Shevchenkov: Relief, but a little joy, in one of the Ukrainian cities liberated after the Russian occupation


Shevchenkov, Ukraine
CNN

Shevchenkov may have been liberated after more than six months of Russian occupation, but in the ramshackle streets of this small town in northeastern Ukraine, there are no sights of joy.

Its streets were practically deserted Tuesday, five days after Ukrainian forces invaded. Their trucks and heavy police presence were the only clues to the tragic events of the past few days, and a powerful reminder of who is responsible now.

Civilians were few and far between. A few, huddled anxiously outside the police station, waited to check their phones for any sign of cooperation with the occupier.

Kharkiv police refused to tell CNN what would happen to anyone accused.

Ukrainian officials have vowed that anyone who cooperates with the occupying forces will face criminal penalties.

Other civilians rushed into and out of their homes, heads down and eyes sad, to a food truck run by Ukrainian military personnel, where water bottles and plastic bags filled with food were distributed.

Few of them were willing to speak to the media and the Kharkiv police kept CNN cameras away from the police station every time a handcuffed and blindfolded person was taken into a police car.

Only two old women who walked in a nearby park agreed to speak–at first reluctantly and then with all the bottled feelings of those who had been silent for so long.

“We had no choice,” said Maria, who declined to give her last name for security reasons, crying. “They just came and occupied us.”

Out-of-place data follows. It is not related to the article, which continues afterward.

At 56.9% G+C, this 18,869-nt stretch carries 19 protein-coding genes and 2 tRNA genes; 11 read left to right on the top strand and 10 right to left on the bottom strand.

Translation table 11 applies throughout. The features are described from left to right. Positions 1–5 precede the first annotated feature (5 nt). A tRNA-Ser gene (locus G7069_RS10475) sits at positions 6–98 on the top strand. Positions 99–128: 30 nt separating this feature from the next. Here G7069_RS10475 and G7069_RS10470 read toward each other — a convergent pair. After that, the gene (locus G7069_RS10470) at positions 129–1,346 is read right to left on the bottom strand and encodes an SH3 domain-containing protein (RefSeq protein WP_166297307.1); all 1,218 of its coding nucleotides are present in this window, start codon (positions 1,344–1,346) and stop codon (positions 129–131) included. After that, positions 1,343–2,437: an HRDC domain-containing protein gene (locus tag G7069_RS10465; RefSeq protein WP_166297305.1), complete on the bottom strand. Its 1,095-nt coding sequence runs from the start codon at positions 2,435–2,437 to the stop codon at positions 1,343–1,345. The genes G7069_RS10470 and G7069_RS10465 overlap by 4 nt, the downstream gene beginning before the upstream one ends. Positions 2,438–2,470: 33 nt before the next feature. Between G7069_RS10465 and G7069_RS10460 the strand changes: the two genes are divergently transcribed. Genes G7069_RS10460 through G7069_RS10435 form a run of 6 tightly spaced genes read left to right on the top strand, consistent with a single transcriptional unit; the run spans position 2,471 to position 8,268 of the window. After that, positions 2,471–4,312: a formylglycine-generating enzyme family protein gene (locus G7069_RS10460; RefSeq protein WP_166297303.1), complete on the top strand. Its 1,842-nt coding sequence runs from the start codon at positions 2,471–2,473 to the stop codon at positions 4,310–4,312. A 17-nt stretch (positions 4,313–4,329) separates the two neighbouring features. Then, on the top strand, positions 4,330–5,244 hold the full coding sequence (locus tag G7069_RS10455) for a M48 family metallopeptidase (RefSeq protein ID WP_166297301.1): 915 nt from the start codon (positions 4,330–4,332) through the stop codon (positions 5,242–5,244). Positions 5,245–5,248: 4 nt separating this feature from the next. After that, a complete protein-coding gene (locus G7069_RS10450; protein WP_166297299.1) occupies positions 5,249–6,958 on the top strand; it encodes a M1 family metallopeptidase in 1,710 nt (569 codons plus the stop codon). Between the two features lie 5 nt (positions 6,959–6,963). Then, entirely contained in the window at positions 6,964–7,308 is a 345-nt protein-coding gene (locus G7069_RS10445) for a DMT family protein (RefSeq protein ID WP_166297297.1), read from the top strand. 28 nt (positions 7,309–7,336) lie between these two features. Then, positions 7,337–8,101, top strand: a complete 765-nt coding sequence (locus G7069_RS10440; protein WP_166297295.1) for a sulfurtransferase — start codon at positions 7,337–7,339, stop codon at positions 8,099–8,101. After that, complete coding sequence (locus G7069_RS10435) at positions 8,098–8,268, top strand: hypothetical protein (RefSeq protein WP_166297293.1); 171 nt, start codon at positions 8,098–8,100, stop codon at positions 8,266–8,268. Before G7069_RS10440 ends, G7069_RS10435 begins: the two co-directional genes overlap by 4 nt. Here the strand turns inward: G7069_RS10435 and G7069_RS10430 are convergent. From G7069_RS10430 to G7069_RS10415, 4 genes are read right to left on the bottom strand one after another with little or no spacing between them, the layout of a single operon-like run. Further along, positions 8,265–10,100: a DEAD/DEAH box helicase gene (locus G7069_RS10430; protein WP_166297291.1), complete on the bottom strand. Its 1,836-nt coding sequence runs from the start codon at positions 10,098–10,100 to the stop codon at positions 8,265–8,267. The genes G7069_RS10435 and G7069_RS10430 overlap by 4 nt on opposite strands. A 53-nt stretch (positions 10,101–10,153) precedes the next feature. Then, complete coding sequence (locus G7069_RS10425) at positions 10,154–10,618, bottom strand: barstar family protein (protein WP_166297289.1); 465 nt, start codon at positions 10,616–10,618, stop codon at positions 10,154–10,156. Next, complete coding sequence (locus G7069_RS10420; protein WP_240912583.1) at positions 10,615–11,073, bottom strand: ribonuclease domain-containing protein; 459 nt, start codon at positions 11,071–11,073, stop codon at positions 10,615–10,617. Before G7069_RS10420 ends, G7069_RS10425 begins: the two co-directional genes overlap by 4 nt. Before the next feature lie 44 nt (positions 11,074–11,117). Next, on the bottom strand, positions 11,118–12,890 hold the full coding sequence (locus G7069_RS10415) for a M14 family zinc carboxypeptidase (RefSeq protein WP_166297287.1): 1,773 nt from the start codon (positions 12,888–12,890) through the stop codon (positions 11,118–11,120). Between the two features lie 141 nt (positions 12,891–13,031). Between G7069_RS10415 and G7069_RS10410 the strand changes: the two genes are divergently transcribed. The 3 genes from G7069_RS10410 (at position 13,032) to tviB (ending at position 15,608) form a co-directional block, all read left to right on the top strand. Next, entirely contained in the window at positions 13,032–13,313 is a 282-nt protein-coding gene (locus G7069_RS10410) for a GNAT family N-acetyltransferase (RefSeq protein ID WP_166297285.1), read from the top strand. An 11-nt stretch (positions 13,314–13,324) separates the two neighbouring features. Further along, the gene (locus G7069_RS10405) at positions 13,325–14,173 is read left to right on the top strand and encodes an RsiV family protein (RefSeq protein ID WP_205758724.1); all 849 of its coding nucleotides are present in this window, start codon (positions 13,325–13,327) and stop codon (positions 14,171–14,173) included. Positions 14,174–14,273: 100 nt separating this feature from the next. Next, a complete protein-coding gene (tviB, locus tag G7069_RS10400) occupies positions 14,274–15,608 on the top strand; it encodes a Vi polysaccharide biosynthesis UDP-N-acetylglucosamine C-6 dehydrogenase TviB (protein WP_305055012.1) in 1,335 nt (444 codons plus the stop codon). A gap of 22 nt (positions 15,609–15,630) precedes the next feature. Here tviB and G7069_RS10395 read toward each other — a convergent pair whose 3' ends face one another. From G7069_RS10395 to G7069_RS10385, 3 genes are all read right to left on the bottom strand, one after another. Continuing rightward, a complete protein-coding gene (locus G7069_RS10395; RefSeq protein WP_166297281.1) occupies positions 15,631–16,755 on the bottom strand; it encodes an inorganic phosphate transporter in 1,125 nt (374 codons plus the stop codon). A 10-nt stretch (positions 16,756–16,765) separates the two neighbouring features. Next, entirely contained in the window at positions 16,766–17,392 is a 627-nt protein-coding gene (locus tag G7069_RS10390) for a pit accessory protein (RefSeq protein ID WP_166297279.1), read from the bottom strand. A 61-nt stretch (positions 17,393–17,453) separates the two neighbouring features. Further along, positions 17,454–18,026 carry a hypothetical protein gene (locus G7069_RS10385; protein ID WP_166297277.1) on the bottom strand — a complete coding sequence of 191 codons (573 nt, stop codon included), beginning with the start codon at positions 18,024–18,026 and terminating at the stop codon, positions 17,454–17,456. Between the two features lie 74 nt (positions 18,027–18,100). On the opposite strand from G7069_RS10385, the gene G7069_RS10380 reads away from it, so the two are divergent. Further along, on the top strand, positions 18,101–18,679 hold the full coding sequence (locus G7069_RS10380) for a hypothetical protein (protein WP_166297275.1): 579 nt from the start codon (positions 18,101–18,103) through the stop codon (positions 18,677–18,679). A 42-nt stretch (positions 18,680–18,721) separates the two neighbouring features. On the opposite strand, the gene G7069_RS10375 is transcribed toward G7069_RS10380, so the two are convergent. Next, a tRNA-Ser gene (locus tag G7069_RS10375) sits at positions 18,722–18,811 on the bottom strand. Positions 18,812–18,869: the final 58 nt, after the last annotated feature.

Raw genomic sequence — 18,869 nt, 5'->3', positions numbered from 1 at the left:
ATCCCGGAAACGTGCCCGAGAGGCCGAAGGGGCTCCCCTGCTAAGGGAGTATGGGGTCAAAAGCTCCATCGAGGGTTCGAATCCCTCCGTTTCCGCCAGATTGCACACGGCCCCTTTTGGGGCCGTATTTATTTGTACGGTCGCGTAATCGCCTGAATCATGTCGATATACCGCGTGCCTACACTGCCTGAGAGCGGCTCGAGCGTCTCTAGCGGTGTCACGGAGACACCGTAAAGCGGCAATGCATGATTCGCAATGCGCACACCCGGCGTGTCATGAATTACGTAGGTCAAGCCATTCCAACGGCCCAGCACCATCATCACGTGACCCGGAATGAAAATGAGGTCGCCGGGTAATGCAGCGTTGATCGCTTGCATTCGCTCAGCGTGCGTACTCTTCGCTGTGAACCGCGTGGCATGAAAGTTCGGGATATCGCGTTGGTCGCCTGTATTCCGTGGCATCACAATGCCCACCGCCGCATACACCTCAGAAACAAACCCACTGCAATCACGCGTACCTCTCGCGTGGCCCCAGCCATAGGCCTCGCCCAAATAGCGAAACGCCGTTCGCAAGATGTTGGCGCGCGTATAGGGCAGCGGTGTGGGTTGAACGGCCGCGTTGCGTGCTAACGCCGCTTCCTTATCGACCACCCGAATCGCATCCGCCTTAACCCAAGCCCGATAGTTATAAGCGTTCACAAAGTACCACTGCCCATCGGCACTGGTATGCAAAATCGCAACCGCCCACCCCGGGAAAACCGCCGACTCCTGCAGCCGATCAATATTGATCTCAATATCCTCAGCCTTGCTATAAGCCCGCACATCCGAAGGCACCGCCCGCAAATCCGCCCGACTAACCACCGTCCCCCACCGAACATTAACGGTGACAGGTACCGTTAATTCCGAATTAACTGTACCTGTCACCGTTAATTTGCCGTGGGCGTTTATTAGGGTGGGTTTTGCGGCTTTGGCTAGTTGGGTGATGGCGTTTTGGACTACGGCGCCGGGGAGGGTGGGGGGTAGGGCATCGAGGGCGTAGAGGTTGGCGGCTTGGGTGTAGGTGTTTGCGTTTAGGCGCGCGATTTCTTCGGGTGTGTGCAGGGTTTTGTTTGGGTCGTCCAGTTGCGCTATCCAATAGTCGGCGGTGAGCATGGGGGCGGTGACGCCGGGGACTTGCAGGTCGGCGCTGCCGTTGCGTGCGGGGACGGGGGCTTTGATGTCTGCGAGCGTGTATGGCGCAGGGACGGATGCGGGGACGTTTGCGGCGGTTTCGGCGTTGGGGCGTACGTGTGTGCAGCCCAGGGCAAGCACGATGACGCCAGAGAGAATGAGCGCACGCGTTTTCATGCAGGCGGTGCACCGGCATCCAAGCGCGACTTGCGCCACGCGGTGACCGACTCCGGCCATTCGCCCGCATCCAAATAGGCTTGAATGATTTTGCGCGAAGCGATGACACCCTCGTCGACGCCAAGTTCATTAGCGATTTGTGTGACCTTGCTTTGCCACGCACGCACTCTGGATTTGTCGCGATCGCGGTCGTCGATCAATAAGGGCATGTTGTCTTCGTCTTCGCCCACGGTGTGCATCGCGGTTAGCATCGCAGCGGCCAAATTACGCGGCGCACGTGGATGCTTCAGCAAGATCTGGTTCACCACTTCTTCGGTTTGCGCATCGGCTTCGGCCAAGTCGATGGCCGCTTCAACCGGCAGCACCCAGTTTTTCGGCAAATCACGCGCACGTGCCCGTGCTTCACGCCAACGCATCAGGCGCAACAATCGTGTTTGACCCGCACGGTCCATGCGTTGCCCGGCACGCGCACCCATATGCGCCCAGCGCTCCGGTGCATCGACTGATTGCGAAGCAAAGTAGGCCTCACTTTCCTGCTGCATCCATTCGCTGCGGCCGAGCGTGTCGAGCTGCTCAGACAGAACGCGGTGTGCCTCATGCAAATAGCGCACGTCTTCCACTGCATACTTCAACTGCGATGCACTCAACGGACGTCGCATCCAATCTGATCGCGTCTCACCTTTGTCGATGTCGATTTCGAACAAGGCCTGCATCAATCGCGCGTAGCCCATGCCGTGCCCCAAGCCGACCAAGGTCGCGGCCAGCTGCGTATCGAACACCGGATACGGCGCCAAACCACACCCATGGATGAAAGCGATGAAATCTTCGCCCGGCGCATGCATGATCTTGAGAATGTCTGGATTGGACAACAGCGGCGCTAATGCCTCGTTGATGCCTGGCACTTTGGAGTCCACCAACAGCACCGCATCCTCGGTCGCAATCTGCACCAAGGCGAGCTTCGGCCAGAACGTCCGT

Her friend Larisa Kharkivska, 73, agreed to drive home with her disabled 35-year-old daughter, Svetlana. According to Kharkivska, they are the only ones who remain in the building where you are staying. She said all those who could pay $400 to leave via Russia did so.

She spoke of her guilt for having eaten the food the Russians offered and she showed two cardboard boxes carrying a few bags of sugar and some rice.

“We couldn’t buy anything in stores,” Kharkivska said. “And we couldn’t get the money because the banks were closed, so we had to stand there like beggars.”

Their apartment became a prison that they did not dare to leave.

“They (the Russians) were walking around with automatic weapons. We were afraid to go out,” said Kharkivska.

She added that almost every night from eight in the evening until six in the morning they had no electricity or water.

“We survived, thank God, we survived! But it was so scary. We just hope they never come back.”

Shevchenkov, located about 80 kilometers (50 miles) southeast of Kharkiv, was occupied as of February 25 – just a day after Russia launched its invasion – and largely unharmed despite bombing as Russian forces overran the town.

On Tuesday night, Ukrainian President Volodymyr Zelensky spoke of “stabilization measures” now underway as Ukraine says 8,000 square kilometers (3,088 square miles) of land has been recovered from the Russians.

“The remnants of the occupiers are arrested, collaborators are detained, and security is fully restored,” Zelensky said. He added how important it is to return to “normal life” after the region’s liberation from occupation.

In Shevchenkov, there is little evidence of this yet, as the authorities are trying to determine where the cooperation ends, and survival begins.

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